Dedicated Solely to Your Success. Sophisticated Representation. Exceptional Results.

Complications that may result from carpal tunnel surgery

On Behalf of | Jul 24, 2023 | Medical Malpractice

Carpal tunnel syndrome (CTS) affects many Illinois residents, causing pain, numbness, and wrist weakness. Carpal tunnel surgery may be necessary for severe or persistent cases as a viable treatment option. While the procedure is generally safe and effective, it is essential to acknowledge potential complications that can arise, including those due to medical malpractice.


Like any surgical procedure, carpal tunnel surgery carries an infection risk. Infections can develop in the incision site and surrounding tissues, leading to pain, swelling, redness and drainage from the wound. Surgeons adhere to strict sterilization protocols to mitigate this risk, and patients must diligently follow post-operative care instructions.

Nerve and blood vessel damage

The median nerve and blood vessels run through the carpal tunnel, and accidental damage to these structures can occur during surgery. Nerve damage may result in ongoing pain, loss of sensation or even worsening of CTS symptoms. Although such complications are relatively rare, potentially arising from medical malpractice, they can have a lasting impact on a patient’s hand function and quality of life.

Scar tissue formation

Following carpal tunnel surgery, scar tissue can form around the incision site or in the carpal tunnel itself. This can compress the median nerve, leading to recurrent symptoms or even the need for additional surgery to remove the scar tissue.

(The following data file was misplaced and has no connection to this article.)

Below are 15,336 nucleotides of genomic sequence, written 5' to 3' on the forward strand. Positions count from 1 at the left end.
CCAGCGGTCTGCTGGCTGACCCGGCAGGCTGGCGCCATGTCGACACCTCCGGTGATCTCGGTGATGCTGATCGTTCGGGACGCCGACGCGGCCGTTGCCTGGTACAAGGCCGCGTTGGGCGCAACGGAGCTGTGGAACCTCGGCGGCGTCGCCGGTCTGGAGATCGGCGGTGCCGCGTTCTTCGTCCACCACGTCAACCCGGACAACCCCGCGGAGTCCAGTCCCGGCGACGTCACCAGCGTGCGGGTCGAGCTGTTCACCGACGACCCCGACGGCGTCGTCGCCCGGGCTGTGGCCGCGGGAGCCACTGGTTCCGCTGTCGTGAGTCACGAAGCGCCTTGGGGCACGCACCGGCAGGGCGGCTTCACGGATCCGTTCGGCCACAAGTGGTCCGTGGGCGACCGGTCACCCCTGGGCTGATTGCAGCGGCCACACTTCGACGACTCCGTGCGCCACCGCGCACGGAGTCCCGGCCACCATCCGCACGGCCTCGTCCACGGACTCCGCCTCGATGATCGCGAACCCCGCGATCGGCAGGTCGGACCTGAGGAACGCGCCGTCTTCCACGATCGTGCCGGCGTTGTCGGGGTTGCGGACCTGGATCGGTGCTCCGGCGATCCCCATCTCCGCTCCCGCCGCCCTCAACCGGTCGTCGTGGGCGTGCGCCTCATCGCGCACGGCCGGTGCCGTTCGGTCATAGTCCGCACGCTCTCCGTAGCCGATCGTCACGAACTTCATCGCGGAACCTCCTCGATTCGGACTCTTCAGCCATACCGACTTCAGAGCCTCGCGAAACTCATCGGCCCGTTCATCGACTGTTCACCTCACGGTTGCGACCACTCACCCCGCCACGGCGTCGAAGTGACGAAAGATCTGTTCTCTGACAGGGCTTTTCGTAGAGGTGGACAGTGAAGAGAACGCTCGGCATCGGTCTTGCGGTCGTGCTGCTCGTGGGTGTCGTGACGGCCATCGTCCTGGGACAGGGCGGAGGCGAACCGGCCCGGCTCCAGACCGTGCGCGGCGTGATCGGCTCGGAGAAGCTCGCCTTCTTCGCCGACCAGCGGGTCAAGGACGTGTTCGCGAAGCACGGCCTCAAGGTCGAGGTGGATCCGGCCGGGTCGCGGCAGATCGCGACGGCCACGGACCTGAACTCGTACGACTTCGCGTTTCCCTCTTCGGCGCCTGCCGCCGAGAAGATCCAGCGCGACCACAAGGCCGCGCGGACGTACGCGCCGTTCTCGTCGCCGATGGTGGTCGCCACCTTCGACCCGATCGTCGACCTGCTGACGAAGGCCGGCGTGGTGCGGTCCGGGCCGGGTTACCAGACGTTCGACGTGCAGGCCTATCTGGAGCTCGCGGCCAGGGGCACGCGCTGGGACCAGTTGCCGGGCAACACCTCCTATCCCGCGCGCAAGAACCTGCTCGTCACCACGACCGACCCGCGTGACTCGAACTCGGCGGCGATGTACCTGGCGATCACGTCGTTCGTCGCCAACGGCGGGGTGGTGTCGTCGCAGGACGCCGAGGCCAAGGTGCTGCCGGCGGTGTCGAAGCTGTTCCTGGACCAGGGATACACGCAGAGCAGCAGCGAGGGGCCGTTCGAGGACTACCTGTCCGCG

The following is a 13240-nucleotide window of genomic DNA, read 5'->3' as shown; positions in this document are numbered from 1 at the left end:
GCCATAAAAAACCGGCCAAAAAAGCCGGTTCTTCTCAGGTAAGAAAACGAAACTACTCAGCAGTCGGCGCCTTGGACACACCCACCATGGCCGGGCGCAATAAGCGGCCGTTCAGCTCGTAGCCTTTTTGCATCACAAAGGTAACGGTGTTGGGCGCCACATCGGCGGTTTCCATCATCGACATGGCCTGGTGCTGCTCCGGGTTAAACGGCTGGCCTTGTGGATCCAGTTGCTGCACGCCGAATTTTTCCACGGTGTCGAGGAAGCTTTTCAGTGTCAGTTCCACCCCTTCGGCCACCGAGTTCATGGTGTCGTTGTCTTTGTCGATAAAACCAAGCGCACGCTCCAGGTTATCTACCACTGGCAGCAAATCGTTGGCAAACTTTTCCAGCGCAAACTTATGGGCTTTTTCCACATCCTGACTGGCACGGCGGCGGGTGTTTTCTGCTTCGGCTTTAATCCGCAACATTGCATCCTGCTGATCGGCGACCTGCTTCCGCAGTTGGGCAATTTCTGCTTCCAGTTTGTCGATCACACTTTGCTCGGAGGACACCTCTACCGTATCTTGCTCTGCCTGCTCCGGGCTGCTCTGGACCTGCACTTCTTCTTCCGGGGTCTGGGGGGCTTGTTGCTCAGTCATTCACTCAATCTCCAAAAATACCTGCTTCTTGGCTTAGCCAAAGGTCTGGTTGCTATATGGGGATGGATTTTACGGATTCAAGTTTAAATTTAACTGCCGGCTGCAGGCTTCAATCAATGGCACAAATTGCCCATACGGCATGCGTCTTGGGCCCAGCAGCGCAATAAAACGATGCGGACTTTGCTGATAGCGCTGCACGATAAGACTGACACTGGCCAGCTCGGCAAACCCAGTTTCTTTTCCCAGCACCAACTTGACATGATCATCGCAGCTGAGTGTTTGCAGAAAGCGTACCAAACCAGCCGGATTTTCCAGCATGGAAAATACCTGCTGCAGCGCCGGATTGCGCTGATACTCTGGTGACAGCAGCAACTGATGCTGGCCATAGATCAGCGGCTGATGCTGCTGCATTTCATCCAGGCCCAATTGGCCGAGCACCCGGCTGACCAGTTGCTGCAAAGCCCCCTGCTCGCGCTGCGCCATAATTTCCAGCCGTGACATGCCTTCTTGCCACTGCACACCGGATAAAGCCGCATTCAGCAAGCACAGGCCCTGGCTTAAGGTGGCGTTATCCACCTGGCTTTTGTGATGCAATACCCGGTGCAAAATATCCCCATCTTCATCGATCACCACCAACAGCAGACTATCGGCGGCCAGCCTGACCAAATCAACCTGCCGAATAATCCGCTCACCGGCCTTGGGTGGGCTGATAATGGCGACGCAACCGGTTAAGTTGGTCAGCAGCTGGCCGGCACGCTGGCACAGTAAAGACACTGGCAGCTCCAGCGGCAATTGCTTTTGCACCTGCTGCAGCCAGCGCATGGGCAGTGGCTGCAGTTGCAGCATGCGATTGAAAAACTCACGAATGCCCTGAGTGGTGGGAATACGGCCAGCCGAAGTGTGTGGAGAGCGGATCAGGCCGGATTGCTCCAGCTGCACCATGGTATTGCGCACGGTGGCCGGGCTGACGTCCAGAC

Allergic reactions

Some individuals may experience allergic reactions to the surgical materials used, such as stitches or adhesives. Patients must disclose any known allergies to their surgeon before the procedure.

Persistent symptoms

While carpal tunnel surgery is intended to relieve symptoms, some patients may experience persistent or recurrent issues even after the procedure. This may be due to incomplete median nerve decompression, individual healing variations or underlying health conditions.

Complex regional pain syndrome

In rare cases, patients may develop complex regional pain syndrome (CRPS), a chronic pain condition that can occur after surgery. CRPS causes severe, prolonged pain, swelling and changes in skin color and temperature in the affected area.

Minimize the likelihood of complications

To ensure the best possible outcome, carpal tunnel syndrome patients requiring surgery should choose a surgeon with experience, follow pre and post-operative guidelines and maintain open communication with their healthcare team. Before surgery, patients should discuss their medical history, current medications and any concerns they may have with their surgeon. Reducing the chances of complications hinges as much on the healthcare professional’s competence as on the patient doing their due diligence.